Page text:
Hope you are all having a great week! As I type this, it is wet out in the gardens from all the rain yesterday and we are taking this time to just be lazy. As you know, it has been hot, with the temperatures just now cooling off below the 90’s for the first time in several weeks. Have I told you how last year, at this time- it was so hot (as it always is) that Farmer Dan and I actually had to have an actual conversation about RBF. We were on our second day of harvesting together in the TN jungle heat, and we found ourselves constantly asking each other ‘What’s wrong?’, ‘Are you ok, are you mad?’. And then we realized, it’s our resting bitch faces, hahahahaha. I mean, how could we not have them? It’s a ‘feels like’ temperature of 111 degrees and we are out here harvesting and working with sweat dripping all down our faces and eyes squinting from the sun we just look a mess. So we talked about how ‘it’s not you, it me’ and agreed just not to ask each other ‘what’s wrong’ etc. anymore. Nothing’s wrong- we are just dealing with farm & wedding barn life for the first year of having both at the same time- and what an adventure it is!
We are loving all the tomatoes and basil and summer vegetables here on the farm right now. It’s the most wonderful time of the year, despite the heat. How are you storing your basil and tomatoes to make sure they last longer and taste best? I took a picture of what we do on the farm (above/below). I wash the basil off and pat dry, then put in a glass jar with a little water on the windowsill. I just pinch off leaves as I need them, and the plants will even grow roots after a week or two. At that point you can plant the stems in some soil to grow more basil if that’s your thing. I like to line my tomatoes up on the windowsill and organize them according to their ripeness. Farmer Dan always has me turn them upside down but I honestly do not know the scientific reason behind that, or if it’s just the way he likes them. If you don’t have a windowsill, the counter is fine. Whatever you do, please never put your tomatoes in the fridge, it ruins them.
This is the time of year to put food up! Even if you are not a canner- you can easily and quickly do a few things to make sure you are able to enjoy the harvest later on this year. Or even for use during THE BREAK. Did you know you can freeze onions, peppers, basil, tomatoes, okra, and potatoes? Yeah girl, put it UP in that freezer. For the most part you don’t need anything but a little room in the freezer and some ziplock freezer (storage) bags. I have found this item (the Vidalia Chop Wizard) to be a huge time saver, it’s cheap and it’s also available at wal-mart. I use it almost daily to make light work of any chopping or dicing.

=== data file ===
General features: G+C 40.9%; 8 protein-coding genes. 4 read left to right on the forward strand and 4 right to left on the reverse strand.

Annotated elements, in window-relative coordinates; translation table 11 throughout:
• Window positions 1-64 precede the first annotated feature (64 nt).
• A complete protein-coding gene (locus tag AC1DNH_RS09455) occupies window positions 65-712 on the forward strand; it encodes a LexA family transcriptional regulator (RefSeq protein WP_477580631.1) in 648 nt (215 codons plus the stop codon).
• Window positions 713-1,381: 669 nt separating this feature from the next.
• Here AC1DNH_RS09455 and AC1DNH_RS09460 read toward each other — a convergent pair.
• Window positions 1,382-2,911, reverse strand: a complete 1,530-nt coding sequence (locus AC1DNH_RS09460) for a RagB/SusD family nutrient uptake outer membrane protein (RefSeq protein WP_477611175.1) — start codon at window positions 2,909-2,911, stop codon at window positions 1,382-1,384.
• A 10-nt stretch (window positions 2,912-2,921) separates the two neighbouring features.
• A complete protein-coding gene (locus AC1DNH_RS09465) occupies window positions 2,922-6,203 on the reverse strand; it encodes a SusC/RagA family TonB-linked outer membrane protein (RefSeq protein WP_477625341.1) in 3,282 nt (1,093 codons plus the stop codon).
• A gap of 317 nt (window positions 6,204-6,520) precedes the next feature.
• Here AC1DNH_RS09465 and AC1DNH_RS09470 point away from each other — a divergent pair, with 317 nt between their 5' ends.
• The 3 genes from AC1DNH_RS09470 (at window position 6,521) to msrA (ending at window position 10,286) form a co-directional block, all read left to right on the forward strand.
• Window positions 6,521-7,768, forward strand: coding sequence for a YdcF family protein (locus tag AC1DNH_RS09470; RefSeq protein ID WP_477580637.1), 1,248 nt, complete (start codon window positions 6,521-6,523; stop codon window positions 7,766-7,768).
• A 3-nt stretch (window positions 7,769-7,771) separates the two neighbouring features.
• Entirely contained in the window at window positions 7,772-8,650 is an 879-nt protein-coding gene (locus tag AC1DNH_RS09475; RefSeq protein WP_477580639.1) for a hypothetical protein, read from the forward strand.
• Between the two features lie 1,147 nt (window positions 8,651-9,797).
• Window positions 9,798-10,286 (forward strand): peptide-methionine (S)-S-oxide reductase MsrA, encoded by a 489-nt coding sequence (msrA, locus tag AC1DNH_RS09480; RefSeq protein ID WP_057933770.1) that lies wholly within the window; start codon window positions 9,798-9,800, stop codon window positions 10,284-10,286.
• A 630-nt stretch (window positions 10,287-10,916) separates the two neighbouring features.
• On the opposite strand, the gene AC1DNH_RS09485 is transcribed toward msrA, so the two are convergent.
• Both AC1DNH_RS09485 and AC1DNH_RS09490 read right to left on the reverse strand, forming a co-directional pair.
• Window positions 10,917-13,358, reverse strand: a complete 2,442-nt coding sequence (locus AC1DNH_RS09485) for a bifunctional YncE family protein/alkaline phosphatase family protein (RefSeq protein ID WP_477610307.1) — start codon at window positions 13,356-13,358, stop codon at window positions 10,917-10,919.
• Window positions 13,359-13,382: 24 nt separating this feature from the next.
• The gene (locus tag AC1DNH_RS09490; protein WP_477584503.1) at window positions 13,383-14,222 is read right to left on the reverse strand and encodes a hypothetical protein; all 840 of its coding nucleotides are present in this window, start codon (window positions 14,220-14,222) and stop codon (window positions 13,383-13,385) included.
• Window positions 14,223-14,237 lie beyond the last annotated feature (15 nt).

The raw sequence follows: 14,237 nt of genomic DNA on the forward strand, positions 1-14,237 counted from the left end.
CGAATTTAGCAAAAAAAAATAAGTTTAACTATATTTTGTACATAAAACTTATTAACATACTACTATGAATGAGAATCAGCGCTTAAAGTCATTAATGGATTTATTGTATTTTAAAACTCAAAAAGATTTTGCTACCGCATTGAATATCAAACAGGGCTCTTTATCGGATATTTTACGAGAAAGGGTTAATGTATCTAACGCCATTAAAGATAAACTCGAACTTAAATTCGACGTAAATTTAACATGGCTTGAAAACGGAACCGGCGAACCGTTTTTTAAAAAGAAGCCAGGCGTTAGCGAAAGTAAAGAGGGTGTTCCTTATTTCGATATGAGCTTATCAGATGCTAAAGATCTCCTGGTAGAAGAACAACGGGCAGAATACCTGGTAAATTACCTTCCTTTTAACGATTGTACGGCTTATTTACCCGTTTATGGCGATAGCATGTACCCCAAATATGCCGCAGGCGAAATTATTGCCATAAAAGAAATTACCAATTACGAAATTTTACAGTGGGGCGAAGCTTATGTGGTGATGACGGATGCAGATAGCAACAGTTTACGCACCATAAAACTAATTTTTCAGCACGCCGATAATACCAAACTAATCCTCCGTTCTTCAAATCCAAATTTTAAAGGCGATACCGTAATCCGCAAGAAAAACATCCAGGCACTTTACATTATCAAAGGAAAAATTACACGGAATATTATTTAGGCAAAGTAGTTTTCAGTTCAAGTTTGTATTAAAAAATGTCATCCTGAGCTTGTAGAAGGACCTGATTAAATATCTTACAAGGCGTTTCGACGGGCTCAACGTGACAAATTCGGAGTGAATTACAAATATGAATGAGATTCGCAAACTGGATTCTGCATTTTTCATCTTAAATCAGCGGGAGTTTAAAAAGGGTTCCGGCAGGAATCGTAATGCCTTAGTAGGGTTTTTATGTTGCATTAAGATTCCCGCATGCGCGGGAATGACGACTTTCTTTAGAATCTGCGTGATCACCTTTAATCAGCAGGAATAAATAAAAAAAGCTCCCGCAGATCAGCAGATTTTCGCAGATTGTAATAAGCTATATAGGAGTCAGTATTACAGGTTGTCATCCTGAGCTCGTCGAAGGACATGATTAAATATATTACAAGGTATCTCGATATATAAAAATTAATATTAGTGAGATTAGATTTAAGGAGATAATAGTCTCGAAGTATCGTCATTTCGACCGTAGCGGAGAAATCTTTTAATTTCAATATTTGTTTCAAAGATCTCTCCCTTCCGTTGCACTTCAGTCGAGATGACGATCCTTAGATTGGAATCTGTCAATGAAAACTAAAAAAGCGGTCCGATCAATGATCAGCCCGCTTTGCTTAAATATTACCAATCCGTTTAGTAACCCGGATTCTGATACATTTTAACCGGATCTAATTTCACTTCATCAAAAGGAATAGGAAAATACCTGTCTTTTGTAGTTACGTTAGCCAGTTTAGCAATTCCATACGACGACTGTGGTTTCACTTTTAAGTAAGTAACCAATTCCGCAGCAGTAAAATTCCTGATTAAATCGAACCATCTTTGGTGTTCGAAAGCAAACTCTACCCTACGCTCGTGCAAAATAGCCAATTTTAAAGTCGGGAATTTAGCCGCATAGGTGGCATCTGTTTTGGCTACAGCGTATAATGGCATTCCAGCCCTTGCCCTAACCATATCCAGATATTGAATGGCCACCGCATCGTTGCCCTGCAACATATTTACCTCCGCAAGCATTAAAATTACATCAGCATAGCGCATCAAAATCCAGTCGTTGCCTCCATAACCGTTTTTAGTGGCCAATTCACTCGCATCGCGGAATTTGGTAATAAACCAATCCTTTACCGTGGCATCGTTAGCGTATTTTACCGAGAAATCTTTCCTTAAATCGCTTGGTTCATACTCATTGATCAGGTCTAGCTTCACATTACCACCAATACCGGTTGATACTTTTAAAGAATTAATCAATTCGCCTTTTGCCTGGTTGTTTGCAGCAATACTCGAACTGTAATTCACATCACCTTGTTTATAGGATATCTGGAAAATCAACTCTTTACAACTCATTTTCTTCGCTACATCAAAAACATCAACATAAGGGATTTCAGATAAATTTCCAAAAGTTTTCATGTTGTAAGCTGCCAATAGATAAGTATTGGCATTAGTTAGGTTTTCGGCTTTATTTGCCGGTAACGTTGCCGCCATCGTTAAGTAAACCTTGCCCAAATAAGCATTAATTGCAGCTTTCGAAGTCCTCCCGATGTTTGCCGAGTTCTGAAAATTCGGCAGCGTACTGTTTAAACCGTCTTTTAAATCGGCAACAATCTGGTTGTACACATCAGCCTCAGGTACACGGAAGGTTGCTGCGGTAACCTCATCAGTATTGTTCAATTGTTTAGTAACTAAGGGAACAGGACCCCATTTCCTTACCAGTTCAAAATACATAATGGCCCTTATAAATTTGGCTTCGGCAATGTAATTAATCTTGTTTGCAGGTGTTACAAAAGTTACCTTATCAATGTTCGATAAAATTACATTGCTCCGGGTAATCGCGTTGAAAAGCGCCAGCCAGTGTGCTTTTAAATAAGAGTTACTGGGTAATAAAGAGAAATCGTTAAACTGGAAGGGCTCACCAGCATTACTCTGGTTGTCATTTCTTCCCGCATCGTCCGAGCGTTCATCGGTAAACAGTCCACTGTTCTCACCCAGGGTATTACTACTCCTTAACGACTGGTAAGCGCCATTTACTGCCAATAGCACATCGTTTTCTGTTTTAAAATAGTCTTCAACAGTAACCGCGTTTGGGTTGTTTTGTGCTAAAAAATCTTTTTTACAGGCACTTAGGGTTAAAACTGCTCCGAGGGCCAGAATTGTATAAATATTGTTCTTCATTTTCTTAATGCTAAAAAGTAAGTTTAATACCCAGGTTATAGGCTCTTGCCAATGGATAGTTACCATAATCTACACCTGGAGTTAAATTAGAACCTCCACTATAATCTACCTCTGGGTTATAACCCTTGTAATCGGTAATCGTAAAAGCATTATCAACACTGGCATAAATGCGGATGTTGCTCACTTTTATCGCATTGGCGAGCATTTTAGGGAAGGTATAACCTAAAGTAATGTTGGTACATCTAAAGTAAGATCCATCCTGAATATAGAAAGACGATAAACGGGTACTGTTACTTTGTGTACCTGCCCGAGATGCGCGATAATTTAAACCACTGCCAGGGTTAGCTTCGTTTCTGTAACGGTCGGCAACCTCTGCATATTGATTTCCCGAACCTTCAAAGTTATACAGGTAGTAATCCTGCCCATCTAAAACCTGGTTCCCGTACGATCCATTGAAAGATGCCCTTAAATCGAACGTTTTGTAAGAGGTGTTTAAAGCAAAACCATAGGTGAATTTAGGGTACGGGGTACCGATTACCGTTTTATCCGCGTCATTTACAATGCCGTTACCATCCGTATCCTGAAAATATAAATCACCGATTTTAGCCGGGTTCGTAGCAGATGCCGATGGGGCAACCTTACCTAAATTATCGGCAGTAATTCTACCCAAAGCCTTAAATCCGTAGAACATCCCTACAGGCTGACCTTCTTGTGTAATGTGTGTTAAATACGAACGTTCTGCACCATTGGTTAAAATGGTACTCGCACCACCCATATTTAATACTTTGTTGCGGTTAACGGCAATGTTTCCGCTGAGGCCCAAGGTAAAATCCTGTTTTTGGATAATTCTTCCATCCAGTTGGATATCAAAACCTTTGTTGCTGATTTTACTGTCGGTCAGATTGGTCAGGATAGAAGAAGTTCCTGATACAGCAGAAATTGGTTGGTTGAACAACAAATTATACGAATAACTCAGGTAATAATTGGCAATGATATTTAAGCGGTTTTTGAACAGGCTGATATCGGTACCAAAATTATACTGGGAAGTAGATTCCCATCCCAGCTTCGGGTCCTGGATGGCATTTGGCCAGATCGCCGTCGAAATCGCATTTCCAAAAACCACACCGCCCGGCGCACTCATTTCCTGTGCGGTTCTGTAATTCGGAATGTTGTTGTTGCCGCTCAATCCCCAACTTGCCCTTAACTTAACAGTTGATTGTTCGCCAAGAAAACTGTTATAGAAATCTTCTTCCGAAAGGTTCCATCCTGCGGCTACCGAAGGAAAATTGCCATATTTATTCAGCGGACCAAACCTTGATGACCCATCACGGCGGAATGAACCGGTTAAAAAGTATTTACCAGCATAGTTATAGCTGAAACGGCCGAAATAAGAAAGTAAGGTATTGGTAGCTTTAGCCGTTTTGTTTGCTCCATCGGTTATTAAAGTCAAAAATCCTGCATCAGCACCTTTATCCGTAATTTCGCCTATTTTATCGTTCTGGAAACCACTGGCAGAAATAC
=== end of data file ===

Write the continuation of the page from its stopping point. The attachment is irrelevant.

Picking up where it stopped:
Here are the ways that I freeze things-
- Onions- I dice using the Vidalia Chop Wizard, put in ziplock bags, and freeze. I also slice some in what I call ‘fajita’ size slices, too. It really is Just. That. Easy.
- Peppers- I dice using the Vidalia Chop Wizard, put in ziplock bags, and freeze. I also slice some in what I call ‘fajita’ size slices, too. You can do this with any kind or color pepper.
- Potatoes- Wash them and bake them in the oven just like you would normally cook a baked potato. Let cool, and put in fridge overnight. Then, shred in a food processor or on a cheese grater. Put the shredded potatoes in ziplock bags and freeze. They make for great quick breakfast hash browns later. I take them frozen- straight into the skillet and cook them up. You can get fancy and add some of those onions and peppers you froze, too. Scattered and chunked and diced or something like that.
- Basil- Place leaves in blender or food processor with a small amount of water or oil and blend well. Place (well its more like scoop and scrape it gets messy) into ice cube trays and freeze. Once frozen, transfer to ziplock bags. One snack sized ziplock bag holds 5 cubes perfectly. Many times I will add garlic and parmesan to make a pistou. Then I drop a few cubes in when I am making marinara, use on pizza, spread on garlic bread, use in salad dressings, and on and on.
- Tomatoes- I usually can mine, but you can freeze yours if you want! Just core them, dice them (peeling the tomatoes is optional), and heat over the stove until boiling to kill any enzymes. Allow to cool, and ladle into freezer ziplock bags. Use in soups, stews, marinara, and more.
- Okra- Remove tops of okra and slice in 1/2 inch pieces. Place in large gallon size ziplock bag. Add enough flour to coat all pieces of okra, and a few shakes of salt and pepper and seasoned salt if that’s your thing. Let sit for a while, 5-15 mins, turning the bag over periodically to equally coat each piece of okra. Bake on a cookie sheet at 300 degrees for 20 minutes or so, flipping the okra halfway through baking time. The goal is to bake the moisture out of the okra so that when it’s frozen it’s not a mushy mess. You’ll see all the steam baking off of it in the oven. Allow to cool on cookie sheet, then place in freezer overnight, still on cookie sheet. Once frozen, place the okra in ziplock freezer bag and freeze. when you want to use it, take straight from the freezer to fryer and it’s fabulous! **Notes- If you prefer cornmeal on your fried okra- add cornmeal either with or instead of the flour. I thought I liked the cornmeal but found the flour is perfect and all we need. Also, I have found adding milk or oil or egg is unnecessary when making both fresh fried okra or okra to freeze. The point is to take the gooeyness out of the okra and adding more liquid didn’t help.
Hope that helps y’all. Have a great week & weekend-
Your Happy Farmer,
Stephanie Allen | Allenbrooke Farms